Israeli Company Seeks to Use Space Technology to Solve Pressing Pollution Problem on Earth
An Israeli company says it is using space travel technology to help solve one of the most pressing problems down on Earth — the reliance on diesel fuel, a major source of pollution.
Israeli startup GenCell has developed an electric generator based on a hydrogen-energy technology used to power some of the most-famous space missions in history.
Most generators in existence today — found off the power grid or in locations where a backup power source is necessary in case of an outage — require diesel, a poisonous fossil fuel.
“We are the only one right now that can compete with the diesel generator, which is a 100-year-old technology,” GenCell CEO Rami Reshef told The Algemeiner. “We are cleaner and cheaper.”
GenCell utilizes a unique scientific method, which has been able to reduce the cost dramatically, compared to its competitors, according to Reshef. “We call it a generator, but it’s far away from anything we are familiar with,” he noted.
While hydrogen power is becoming more and more popular, Petah Tikva-based GenCell extracts it from ammonia, making it more affordable than other “green” options, and even diesel.
The company’s technology is currently at the forefront of Israel’s “hydrogen economy,” with the support of the country’s Energy Ministry, which calls it a leader in manufacturing commercial hydrogen power.
Reshef says billions of people around the world currently live in areas that are at risk of natural disasters — increasing constantly due to global warming — and power outages in those areas are common.
GenCell, founded in 2011 by Reshef, Ginnadi Finkelstein and Gil Shavit, also aims to protect critical infrastructure at risk of power outages.
“We can take this technology and improve the lives of what we call developed economies, by backing up all the critical points in the society such as medical facilities, financial institutions, homeland security, emergency services, anything and everything that cannot tolerate an outage,” Reshef said.
If any such critical infrastructure loses power, not only is there a financial risk, but lives are put in danger too.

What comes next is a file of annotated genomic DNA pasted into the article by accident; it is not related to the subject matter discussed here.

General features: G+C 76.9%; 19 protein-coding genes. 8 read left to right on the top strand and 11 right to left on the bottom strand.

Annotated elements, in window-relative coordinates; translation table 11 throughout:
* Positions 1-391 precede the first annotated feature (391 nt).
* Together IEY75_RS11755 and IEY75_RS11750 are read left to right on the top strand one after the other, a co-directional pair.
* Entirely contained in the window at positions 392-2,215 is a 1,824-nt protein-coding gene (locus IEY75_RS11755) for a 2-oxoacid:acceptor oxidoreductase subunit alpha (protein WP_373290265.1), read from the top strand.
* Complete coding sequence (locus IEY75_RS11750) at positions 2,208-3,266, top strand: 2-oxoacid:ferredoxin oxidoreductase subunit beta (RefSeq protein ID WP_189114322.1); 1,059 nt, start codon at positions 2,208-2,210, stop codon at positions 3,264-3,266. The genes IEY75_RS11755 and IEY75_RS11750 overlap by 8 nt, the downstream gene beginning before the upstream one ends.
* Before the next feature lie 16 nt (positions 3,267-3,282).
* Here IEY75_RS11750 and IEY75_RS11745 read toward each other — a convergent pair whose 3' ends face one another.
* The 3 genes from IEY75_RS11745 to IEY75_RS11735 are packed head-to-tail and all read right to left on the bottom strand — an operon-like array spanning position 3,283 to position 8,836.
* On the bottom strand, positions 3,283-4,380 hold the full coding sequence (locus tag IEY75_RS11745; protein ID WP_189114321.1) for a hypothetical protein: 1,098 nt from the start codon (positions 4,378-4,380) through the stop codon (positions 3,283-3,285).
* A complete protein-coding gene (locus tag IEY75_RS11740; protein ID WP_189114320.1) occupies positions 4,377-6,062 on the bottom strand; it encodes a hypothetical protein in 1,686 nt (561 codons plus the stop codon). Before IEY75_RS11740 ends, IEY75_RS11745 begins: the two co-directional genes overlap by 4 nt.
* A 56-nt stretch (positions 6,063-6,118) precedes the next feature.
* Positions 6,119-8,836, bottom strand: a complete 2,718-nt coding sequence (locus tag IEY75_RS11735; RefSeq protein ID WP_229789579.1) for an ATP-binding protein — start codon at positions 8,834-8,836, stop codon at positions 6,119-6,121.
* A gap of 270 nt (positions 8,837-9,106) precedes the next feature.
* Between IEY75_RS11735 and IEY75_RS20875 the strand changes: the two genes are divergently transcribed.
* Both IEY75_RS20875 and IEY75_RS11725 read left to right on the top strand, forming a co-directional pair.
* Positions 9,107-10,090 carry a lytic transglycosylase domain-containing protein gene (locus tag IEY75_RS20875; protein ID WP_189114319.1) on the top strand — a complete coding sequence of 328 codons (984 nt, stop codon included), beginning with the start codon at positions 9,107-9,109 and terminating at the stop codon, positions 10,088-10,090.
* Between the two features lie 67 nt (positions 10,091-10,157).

GenCell says its generator has a faster reaction rate than others, so less data is lost in power transitions.
The product is already in use at one of Israel’s hospitals: Hillel Yaffe Medical Center in Hadera.
Ronen Edri, director of the hospital’s technical and engineering department said the generator “enables our staff to carry out medical procedures with full confidence and peace of mind,” resulting in better patient care.
Hydrogen fuel cell technology is more than 150 years old. One of its most well-known uses was in the Apollo moon program during the 1960s and 1970s. The spacecraft that brought Neil Armstrong to the Moon in 1969 was powered by such technology.
Reshef said the hydrogen energy industry is booming, and GenCell’s product will make green energy more cost efficient. Growing concerns about climate change have also led to a push to make diesel fuel obsolete.
There are approximately 1.2 million telecommunications bases around the world, currently powered by diesel fuel, Reshef said. A GenCell case study estimates that the industry would save billions of dollars each year by investing in its technology.
United Nations data shows that nearly two billion people live disconnected from the power grid, and Reshef believes GenCell could replace the diesel-fueled energy they currently consume. The World Health Organization estimates that roughly 4.6 million people die each year as a direct or indirect result of pollution, and unless something is done to eliminate diesel, Reshef says that number will only increase.
While fossil fuels may be wasteful and create immense pollution, hydrogen-based fuel cells have not yet proven to be the perfect solution. According to chemical engineering professor Dr. Eran Edri, while it may not be a silver-bullet solution to the world’s energy problems, it’s certainly a central component. “The hydrogen economy is an important part of any future energy economy,” he told The Algemeiner.
Reshef is hopeful that society is moving in the right direction, and in the next decade diesel, among other fossil fuels, will no longer be used. “More and more countries and governments are pushing for it,” he said. “Hydrogen cars in California, New York, China, Japan, and hydrogen busses for public transportation. The general feeling is that we are heading in the right direction, unfortunately not at the right speed.”
Gideon Friedmann, acting chief scientist of Israel’s Energy Ministry says hydrogen-fueled vehicles are even more efficient and sustainable than electric ones. “The hydrogen cycle does not pollute,” he pointed out. “For transportation, it can serve to fuel electric vehicles equipped with electricity producing fuel cells, making them significantly longer range compared to battery electric vehicles.”
Friedmann added, “Israel is at the forefront of academic research in hydrogen energy,” and GenCell is one of Israel’s leaders in commercializing this technology.
Reshef and the other GenCell co-founders are hopeful that green energy alternatives like theirs will be revolutionary, but leaders around the globe must be on board.
“I’m calling on any world leaders to save this planet, and leave something to the next generation, and its time to say no to diesel and fossil fuels,” he says. “There are enough alternatives that can replace them. It will not be overnight, it will take years, but it’s completely possible.”